TORONTO (Jun. 27)
The head of a major Orthodox rabbinic body yesterday appealed to President Carter not to attempt to undermine the unity of the Jewish community in its solid commitment to the security of the State of Israel.
“No matter how widely American Jews differ in their evaluation of policies advocated by the Israeli government, they remain committed and united behind the state of Israel in its yearnings to achieve peace and security,” Rabbi Walter S. Wurzburger, president of the Rabbinical Council of America, said. He spoke before several hundred delegates at the organization’s annual convention at the Constellation Hotel here.
“It is our basic conviction,” Wurzburger said, “that decisions affecting the security of the State cannot be made for Israel even by well-meaning friends abroad and must be made exclusively by the citizens of the sovereign State of Israel. The only way to achieve peace is through direct negotiations between the parties concerned. American Jews categorically repudiate any suggestion that peace can be secured through the imposition of a settlement, whether the terms are dictated by (Egyptian) President (Anwar) Sadat or by friendly powers which arrogate to themselves the right to act paternalistically towards Israel.”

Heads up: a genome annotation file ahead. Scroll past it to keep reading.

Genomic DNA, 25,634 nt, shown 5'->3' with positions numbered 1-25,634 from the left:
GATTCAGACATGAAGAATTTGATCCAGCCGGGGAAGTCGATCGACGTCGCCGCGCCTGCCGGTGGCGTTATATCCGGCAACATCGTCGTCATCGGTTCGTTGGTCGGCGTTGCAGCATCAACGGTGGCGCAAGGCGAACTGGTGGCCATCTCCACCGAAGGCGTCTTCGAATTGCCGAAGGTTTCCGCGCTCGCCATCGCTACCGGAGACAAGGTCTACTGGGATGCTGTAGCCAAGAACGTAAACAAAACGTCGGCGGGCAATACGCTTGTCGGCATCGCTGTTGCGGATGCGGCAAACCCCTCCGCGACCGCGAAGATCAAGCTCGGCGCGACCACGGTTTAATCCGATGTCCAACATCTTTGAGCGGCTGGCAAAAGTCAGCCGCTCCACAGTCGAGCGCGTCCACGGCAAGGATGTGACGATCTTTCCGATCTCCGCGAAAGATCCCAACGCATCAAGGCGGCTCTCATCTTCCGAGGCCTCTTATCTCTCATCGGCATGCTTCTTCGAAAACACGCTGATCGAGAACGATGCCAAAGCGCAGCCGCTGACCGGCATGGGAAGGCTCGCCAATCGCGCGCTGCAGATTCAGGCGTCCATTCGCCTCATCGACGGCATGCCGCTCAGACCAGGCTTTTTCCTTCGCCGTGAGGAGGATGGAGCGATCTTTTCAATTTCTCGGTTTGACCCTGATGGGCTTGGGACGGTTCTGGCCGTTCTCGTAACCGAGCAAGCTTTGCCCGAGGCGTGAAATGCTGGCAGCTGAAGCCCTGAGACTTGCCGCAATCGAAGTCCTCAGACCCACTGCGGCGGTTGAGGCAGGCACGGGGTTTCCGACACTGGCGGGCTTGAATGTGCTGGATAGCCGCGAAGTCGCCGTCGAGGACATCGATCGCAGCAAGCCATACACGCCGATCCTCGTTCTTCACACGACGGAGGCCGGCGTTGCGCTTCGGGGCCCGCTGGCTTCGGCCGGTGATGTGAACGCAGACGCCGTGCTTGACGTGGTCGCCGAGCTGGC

Wurzburger pointed out that “American Jews have every right to express responsible dissent with respect to Israeli policies but they have no right to exert any form of pressure which might lead to the adoption of policies which, from Israel’s perspective, are detrimental to her viability as a free and democratic State.”
RAPS ABDICATION OF RESPONSIBILITY
Turning to the issues of Jewish community life, Wurzburger sharply criticized “the elected officials of religious and secular Jewish organizations who abdicate their sacred responsibilities and have entrusted major policy decisions to professionals who seem to function autonomously without lay involvement.” He charged that “these professional ‘civil servants’ formulate policies, allocate budgets, distribute funds and in general orient the ideological posture of their organization in a manner which may not reflect the feelings of a majority of their membership.
“In order to capture the confidence of the Jewish community,” Wurzburger continued, “Jewish elected leaders must reassume responsibility for the policies of their organization and be responsive to the democratically expressed opinions of their membership. American Jews must be made to feel that they are active participants in the affairs which affect them.”